Monday, December 29, 2008

Pancakes, marshmallows & knitting

I was successful in my bid not to leave the house this weekend. Once I got home Friday afternoon I didn't leave again until this morning when I headed for work. After all the holiday traveling I wanted to veg this weekend, mission accomplished.

I got a lot of knitting done, I FINALLY finished the Rusted Root sweater, the bane of my knitting existence. I don't have a picture of me actually wearing it yet. I used Brown Sheep Cotton Fleece, which I've used for my other sweaters, but it pilled up a little in the dryer. This concerns me, maybe I'll have to dry it flat from now on. There are a few mistakes in my stitches but for the most part I'm happy with it.Of course I had to cast something else on immediately. So I cast on for the Back-to-School U-Neck Vest from Fitted Knits. I've had this in my Ravelry que for a long time and I bought the yarn to make it in Seattle. I'm using Cascade 220 in Burgundy. The construction of this is going to be a little different than the other sweaters I've made so I'm hoping I can manage.

I also cast on the Branching Out scarf from Knitty. It's for my former boss, who I see throughout the year. It's a late Christmas gift and I hope it won't take me forever. It's a pretty simple lace pattern. I'm using Filatura Di Crosa Zara, a merino wool, which is leftover from a scarf I made my mom a couple of years ago.
Despite bringing home a crapload of yarn from Seattle I still felt the need to order more yarn. I used some of my Christmchanukah bonus. It's Sunshine Yarns Classic Sock in the Forks colorway (yeah, yeah I know). This is the second skein I've ordered from Sunshine Yarns and she really does a beautiful job with the colors. It is soft and a little squishy and one day I will knit fabulous socks with it. Until then I will put it in one of my stash baskets and gaze at it lovingly.
Besides the knitting I cooked a lot this weekend. Every once in awhile I'll wake up craving pancakes. I made them for dinner Friday night and put apple pieces and cinnamon in the batter. Sunday I made more pancakes, leaving them plain this time and subbing some of the white flour with whole wheat flour. No matter how hard I try my pancakes never come out perfectly. Either the first batch is underdone or overdone or the last batch get burned or whatever. I have learned over time to not have the skillet very hot because the pancakes (at least mine) burn easily. Pancakes were my favorite thing to have my grandmother make for me. My brother and I spent an immeasurable amount of time at my grandparents house growing up and I couldn't even begin to count the times my grandmother made us pancakes. Pancakes are one of the first things I learned to cook on my own. This week's (tomorrow's) TWD selection is cheesecake, which I made and gave away last week. So despite the fact that our house is overflowing with cookies, crackers, candy, etc. I still had to make a 'treat'. I joined the TWD group last May and missed some recipes since I joined late. One of the recipes I missed was marshmallows. Last Valentine's Day I made marshmallows using the recipe posted on Martha Stewart's website. They turned out fine but needed a little more vanilla because they tasted too 'gelatin-y' to me. This time I used the recipe in Dorie's Baking from My Home to Yours. I used a vanilla bean and added an extra teaspoon of vanilla extract to make sure that had a definite vanilla flavor. Making marshmallows is really easy and though the recipe calls for a candy thermometer I winged it instead. After they sit for at least 3 hours you pull them out and cut them. I use kitchen shears because its just easier to manage them that way. After they're cut up into squares they're tossed in a mixture of cornstarch and powdered sugar so they don't stick to everything. These are good, they don't really taste like store bought ones, better I believe. Dorie's recipe is available online via this link (you have to scroll down to see the recipe). Plus it's such a basic recipe that there's the opportunity to make lots of variations, chocolate, mocha, pumpkin spice, peppermint, etc.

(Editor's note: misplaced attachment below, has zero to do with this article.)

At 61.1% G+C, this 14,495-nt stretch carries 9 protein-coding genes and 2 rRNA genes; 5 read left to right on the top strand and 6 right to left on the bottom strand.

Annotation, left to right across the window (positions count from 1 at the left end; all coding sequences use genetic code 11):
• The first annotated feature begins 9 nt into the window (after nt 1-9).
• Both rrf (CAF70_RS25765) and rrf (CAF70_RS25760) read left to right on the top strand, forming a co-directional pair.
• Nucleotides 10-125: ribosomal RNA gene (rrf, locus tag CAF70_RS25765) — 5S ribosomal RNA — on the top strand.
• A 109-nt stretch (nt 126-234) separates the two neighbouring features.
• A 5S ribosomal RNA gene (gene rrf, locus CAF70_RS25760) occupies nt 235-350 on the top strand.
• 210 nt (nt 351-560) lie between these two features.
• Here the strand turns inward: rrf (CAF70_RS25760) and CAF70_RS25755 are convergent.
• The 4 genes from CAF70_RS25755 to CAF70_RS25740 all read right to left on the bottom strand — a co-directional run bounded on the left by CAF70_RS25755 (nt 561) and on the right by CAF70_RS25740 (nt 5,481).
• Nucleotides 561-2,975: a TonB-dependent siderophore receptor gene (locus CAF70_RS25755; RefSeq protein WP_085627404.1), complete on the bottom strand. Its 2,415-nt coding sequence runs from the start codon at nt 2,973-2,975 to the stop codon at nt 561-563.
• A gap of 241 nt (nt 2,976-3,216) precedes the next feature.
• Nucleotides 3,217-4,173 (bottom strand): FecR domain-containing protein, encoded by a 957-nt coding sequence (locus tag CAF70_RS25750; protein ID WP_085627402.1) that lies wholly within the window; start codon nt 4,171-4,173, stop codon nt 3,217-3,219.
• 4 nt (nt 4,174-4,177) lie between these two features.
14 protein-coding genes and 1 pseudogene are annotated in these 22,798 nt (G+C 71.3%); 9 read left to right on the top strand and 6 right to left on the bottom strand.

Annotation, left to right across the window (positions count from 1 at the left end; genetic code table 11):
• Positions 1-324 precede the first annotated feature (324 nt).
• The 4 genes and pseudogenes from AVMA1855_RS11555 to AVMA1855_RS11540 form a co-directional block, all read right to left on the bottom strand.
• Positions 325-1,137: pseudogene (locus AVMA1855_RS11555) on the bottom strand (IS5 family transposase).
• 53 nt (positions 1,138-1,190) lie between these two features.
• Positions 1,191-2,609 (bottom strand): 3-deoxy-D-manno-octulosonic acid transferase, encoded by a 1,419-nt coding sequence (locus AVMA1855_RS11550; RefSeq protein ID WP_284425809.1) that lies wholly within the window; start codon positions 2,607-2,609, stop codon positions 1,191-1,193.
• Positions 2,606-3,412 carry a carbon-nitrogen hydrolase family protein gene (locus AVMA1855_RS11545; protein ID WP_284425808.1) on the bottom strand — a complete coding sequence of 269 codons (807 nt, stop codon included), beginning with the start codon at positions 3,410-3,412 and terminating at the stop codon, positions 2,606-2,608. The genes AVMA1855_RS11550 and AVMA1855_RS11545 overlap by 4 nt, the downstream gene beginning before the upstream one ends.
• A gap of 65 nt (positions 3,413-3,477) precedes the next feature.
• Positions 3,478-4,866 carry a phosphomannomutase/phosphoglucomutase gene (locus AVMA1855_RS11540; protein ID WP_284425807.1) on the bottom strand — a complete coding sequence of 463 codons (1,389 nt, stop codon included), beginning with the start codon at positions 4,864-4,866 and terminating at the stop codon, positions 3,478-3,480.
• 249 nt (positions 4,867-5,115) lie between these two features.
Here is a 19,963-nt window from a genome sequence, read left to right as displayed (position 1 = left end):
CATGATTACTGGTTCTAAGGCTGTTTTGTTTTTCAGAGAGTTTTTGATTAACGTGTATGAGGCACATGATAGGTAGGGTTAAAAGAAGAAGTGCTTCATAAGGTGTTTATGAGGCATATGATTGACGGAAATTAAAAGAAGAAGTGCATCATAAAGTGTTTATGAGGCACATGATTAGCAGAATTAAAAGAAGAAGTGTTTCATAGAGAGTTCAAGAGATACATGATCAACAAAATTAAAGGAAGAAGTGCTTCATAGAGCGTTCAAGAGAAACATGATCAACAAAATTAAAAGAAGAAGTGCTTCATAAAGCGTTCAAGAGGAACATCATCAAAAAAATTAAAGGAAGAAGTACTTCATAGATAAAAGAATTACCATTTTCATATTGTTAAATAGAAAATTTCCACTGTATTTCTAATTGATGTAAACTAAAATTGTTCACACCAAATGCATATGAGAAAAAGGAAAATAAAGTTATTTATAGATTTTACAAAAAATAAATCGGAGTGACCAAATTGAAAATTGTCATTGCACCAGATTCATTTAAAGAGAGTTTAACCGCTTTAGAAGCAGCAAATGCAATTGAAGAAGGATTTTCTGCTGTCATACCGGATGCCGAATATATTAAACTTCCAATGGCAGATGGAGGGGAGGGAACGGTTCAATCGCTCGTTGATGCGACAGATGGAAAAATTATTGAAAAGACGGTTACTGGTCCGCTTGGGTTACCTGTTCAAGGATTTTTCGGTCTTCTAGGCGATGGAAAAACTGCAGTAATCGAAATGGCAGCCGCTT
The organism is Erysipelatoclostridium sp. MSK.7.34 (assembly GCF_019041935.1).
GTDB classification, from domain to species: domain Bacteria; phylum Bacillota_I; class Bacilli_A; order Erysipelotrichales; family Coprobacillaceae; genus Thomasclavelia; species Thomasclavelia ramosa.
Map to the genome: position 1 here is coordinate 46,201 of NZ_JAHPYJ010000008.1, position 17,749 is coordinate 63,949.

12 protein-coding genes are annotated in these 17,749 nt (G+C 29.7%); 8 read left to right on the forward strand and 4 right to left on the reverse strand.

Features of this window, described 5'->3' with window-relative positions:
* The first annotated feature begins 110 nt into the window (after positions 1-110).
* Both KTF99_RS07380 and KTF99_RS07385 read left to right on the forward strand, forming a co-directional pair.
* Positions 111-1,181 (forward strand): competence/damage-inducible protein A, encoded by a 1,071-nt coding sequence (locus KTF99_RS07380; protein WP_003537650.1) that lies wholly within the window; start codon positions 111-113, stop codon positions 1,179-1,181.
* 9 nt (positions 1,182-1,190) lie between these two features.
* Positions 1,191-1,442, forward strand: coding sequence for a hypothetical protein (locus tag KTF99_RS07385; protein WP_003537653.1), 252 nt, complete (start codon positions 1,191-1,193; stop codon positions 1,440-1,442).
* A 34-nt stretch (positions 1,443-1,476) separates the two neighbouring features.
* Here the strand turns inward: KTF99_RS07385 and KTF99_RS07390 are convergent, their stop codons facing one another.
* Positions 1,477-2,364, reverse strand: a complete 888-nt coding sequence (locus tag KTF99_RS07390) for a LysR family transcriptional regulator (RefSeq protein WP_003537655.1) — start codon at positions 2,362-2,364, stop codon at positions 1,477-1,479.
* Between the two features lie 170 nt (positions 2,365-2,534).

Finally, this is a little late since Christmas has come and gone, but I heard this story on NPR last year and it stuck with me and I listened to it again this year. It reminds me of the stories I heard growing up from my grandparents and great-grandparents. I was extremely lucky to grow up knowing most of my great-grandparents, several of whom lived well into their 80's. One great-grandfather in particular always made sure to give his grandchildren and great-grandchildren oranges, nuts and hard candy at Christmas time. Anyway, this story reminds me of him.

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